Probabilistic Programming 2: Mixture modeling

Monte Carlo sampling

In this notebook, we are exploring a more complex problem set, namely mixture modeling. It will show you how to extend the sampling procedure to the multivariate case.

Preliminaries

In [1]:
# Package managing
using Pkg
Pkg.activate("workspace")
Pkg.instantiate()

using Logging; disable_logging(LogLevel(0))
using Distributions
using StatsPlots
using LaTeXStrings

Data generation

We generate samples from three 2-dimensional Gaussian distributions and mix these. These Gaussians are:

$$ \begin{align*} \mathcal{N}_1(\begin{bmatrix}-2, -2 \end{bmatrix}, \begin{bmatrix}1 & 0 \\0 & 3 \end{bmatrix}) \, , \quad \mathcal{N}_2(\begin{bmatrix}+2, +2 \end{bmatrix}, \begin{bmatrix}3 & 0 \\0 & 1 \end{bmatrix}) \, , \quad \mathcal{N}_3(\begin{bmatrix}-2, +2 \end{bmatrix}, \begin{bmatrix}1 & 0 \\0 & 1 \end{bmatrix}) \, . \end{align*} $$

We draw $N_1$, $N_2$ and $N_3$ samples from each, respectively.

In [2]:
# Sample size
N = [10, 20, 30]

# Parameters for each cluster
μ1 = [-2. -2.]
Σ1 = [1.0 0.0; 0.0 3.0]
μ2 = [+2. +2.]
Σ2 = [3.0 0.0; 0.0 1.0]
μ3 = [-2. +2.]
Σ3 = [1.0 0.0; 0.0 1.0]

function generate_data(means::Array{Float64,2}, 
                       covariances::Array{Float64,3}; 
                       num_samples::Array{Int64,1}=[10])
    "Generate data from a 2-dimensional mixture model"
    
    # Extract number of components
    K = length(num_samples)
    
    # Extract dimensionality
    D = size(covariances)[1]
    
    # Preallocate vectors
    X = zeros(sum(num_samples), D)
    C = zeros(sum(num_samples),)
    
    # Create sample index
    ix = cat(0, cumsum(num_samples), dims=1)
    
    for k = 1:K
        
        # Current indices
        ix_k = (ix[k]+1:ix[k+1])
    
        # Sample from cluster component
        X[ix_k, :] = rand(MvNormal(means[k,:], covariances[:,:,k]), num_samples[k])'
        
        # Store cluster origin
        C[ix_k,] = k*ones(num_samples[k])
        
    end
    
    return X, C
end

# Generate data
observations, cluster = generate_data(cat(μ1, μ2, μ3, dims=1), cat(Σ1, Σ2, Σ3, dims=3), num_samples=N)

# Visualization
scatter(observations[cluster.==1, 1], observations[cluster.== 1, 2], marker=:circle,label="C1")
scatter!(observations[cluster.==2, 1], observations[cluster.== 2, 2], marker=:xcross, label="C2")
scatter!(observations[cluster.==3, 1], observations[cluster.== 3, 2], 
         marker=:diamond,
         label="C3", 
         xlabel=L"$x_1$", 
         ylabel=L"$x_2$", 
         xlim=[-6, 6], 
         ylim=[-6, 6], 
         size=(500,500),
         grid=false)
Out[2]:
-5.0 -2.5 0.0 2.5 5.0 -5.0 -2.5 0.0 2.5 5.0 C1 C2 C3

Model specification

Let's quickly recap the $K$-component Gaussian mixture model.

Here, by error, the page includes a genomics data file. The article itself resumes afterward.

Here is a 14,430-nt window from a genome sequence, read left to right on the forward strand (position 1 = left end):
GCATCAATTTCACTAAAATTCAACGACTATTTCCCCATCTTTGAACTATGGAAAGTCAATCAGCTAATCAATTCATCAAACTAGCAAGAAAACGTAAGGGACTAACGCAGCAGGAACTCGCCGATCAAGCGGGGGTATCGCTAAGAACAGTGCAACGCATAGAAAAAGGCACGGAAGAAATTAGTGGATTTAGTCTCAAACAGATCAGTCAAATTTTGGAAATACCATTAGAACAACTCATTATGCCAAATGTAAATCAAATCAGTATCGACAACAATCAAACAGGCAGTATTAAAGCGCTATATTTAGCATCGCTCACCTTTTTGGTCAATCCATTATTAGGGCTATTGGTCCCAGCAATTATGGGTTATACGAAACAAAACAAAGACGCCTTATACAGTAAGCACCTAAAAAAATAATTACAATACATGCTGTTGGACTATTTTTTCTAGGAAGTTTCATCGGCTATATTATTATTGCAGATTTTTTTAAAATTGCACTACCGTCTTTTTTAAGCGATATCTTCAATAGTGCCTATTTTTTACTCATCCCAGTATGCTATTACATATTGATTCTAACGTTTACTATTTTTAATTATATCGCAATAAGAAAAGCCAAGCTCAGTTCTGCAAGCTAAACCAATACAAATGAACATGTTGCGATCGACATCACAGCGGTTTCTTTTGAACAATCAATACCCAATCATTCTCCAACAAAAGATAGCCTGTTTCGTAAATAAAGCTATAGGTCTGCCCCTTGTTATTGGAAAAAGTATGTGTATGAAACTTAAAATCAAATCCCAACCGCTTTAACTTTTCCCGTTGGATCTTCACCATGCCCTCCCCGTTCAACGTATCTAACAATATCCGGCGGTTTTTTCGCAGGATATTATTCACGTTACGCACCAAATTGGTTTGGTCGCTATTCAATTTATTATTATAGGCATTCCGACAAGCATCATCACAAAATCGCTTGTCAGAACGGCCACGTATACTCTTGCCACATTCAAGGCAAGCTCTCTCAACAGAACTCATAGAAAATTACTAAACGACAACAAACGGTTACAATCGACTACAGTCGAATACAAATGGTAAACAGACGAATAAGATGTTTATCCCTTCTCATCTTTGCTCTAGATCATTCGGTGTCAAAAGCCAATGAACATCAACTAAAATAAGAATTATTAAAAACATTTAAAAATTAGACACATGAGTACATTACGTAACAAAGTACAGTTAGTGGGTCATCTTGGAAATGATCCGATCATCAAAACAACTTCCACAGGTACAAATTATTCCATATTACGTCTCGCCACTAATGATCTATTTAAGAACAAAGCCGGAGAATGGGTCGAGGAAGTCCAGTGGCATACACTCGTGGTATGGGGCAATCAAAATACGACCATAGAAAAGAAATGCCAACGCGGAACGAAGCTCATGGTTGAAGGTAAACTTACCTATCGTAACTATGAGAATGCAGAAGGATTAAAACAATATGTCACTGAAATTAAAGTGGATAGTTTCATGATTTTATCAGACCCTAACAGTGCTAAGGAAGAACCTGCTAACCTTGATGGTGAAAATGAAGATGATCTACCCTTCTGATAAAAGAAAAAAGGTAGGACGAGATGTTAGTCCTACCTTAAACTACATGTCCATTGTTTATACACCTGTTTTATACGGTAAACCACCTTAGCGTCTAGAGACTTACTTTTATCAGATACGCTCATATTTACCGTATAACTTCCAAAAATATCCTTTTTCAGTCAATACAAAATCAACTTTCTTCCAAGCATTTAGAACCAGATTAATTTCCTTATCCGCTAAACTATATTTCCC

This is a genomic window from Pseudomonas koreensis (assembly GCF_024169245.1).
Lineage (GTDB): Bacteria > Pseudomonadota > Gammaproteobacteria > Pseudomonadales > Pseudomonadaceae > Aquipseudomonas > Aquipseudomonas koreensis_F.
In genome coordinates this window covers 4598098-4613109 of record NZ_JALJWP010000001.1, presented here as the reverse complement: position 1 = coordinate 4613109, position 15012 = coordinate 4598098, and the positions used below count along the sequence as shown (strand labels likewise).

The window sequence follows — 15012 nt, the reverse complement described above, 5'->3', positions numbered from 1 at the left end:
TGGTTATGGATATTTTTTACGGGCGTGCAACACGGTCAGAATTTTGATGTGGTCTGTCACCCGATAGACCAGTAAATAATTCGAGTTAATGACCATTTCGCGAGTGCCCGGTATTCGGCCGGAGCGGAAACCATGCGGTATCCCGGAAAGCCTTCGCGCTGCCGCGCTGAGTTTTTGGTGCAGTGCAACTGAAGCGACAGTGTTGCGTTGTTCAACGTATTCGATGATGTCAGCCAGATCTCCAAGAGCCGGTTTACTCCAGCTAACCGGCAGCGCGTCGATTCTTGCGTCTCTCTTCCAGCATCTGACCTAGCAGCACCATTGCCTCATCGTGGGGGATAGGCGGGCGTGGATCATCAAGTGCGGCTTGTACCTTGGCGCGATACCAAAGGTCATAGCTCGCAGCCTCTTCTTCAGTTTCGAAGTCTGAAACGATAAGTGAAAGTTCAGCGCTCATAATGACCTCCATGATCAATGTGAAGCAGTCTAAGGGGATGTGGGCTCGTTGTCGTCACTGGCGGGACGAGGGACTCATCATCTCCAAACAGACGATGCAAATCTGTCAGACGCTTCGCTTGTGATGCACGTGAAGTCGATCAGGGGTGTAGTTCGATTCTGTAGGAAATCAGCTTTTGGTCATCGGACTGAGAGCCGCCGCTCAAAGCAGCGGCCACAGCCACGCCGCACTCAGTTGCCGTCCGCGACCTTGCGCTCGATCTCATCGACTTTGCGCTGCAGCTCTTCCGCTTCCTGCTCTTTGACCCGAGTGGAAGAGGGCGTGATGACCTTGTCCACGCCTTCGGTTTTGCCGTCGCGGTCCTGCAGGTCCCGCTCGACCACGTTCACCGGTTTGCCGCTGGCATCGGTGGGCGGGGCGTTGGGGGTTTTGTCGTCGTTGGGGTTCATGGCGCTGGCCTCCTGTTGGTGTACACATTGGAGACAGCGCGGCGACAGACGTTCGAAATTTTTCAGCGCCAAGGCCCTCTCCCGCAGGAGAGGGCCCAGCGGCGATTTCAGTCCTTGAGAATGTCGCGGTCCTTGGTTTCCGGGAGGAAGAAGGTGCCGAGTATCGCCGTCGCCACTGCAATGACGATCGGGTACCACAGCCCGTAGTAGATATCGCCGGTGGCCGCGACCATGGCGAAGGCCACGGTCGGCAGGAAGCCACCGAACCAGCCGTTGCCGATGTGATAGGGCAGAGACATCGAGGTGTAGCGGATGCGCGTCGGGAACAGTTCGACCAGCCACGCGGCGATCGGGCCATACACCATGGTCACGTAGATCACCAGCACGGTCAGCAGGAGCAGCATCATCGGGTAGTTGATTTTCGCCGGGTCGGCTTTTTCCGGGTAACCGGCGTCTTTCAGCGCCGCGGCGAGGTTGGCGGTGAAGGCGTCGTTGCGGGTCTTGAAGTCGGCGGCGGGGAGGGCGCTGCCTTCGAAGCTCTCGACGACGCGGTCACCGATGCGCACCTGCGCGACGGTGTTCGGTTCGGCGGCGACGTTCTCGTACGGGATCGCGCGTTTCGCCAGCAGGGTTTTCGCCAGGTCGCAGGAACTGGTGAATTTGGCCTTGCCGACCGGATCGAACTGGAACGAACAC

We have a data set of $X$ of $N$ samples by $D$ features. Each component is a Gaussian distribution, $ p_k(x \mid \mu_k, \Sigma_k) \triangleq \mathcal{N}(x \mid \mu_k, \Sigma_k)$. In total, we model $N$ samples:

$$ p(X \mid z, \mu, \Sigma) = \sum_{i=1}^{N} \sum_{k=1}^{K} p_k(x_i \mid \mu_k, \Sigma_k)^{z_i=k} \, .$$

The variable $z_i$ is the assignment of sample $i$ to class $k$. The probability $p(z_{i} = k)$ is also called the responsibility of component $k$ for the $i$-th sample. All $z_i$ follow a Categorical distribution with mixture weights as parameters:

$$ p(z_i) \sim \text{Cat}(\phi) \, ,$$

Being Bayesians, we put priors on all unknown parameters ($\phi, \mu, \Sigma$):

$$ \begin{align} p(\phi) \sim&\ \text{Dir}(a_0) \\ p(\mu) \sim&\ \mathcal{N}(m_0, l_0^{-1}\Sigma) \\ p(\Sigma) \sim&\ \mathcal{W}(W_0, v_0) \end{align} \, .$$

The distribution for the mixture weights, $p(\phi)$, follows a Dirichlet distribution because it is a vector that should sum to one. The component parameter priors are a Wishart distribution for the covariance matrix and a Gaussian distribution for the mean, conditioned on the sampled covariance matrix. Together, these two priors form a Normal-Inverse-Wishart distribution, $p(\mu, \Sigma)$, which is the conjugate prior for the Gaussian components. The full joint distribution is therefore:

$$ \begin{align} p(X, z, \phi, \mu, \Sigma) =&\ p(X \mid z, \phi, \mu, \Sigma)\ p(z \mid \phi)\ p(\mu, \Sigma)\ p(\phi) \\ =&\ \sum_{i=1}^{N} \sum_{k=1}^{K} \mathcal{N}(x_i \mid \mu_k, \Sigma_k)^{z_i=k}\ \text{Cat}(z_i=k \mid \phi_k)\ \mathcal{NIW}(\mu_k, \Sigma_k \mid m_{0k}, l_{0k}, W_{0k}, v_{0k})\ \text{Dir}(\phi_k \mid a_{0k}) \end{align}$$

We are interested in the posterior distribution over $z$, which assigns the current samples to clusters via $\arg \max_{k} p(z_i = k)$. For example, if the posterior distribution for $z_i$ is $[0.32\ 0.21\ 0.47]$, then the $\arg \max_k$ is 3 and we say that $x_i$ belongs to component 3. We are also interested in the posterior distributions for the component parameters, because these allow us to assign future samples to the current clusters. The posterior for $z, \phi, \mu, \Sigma$ has the form: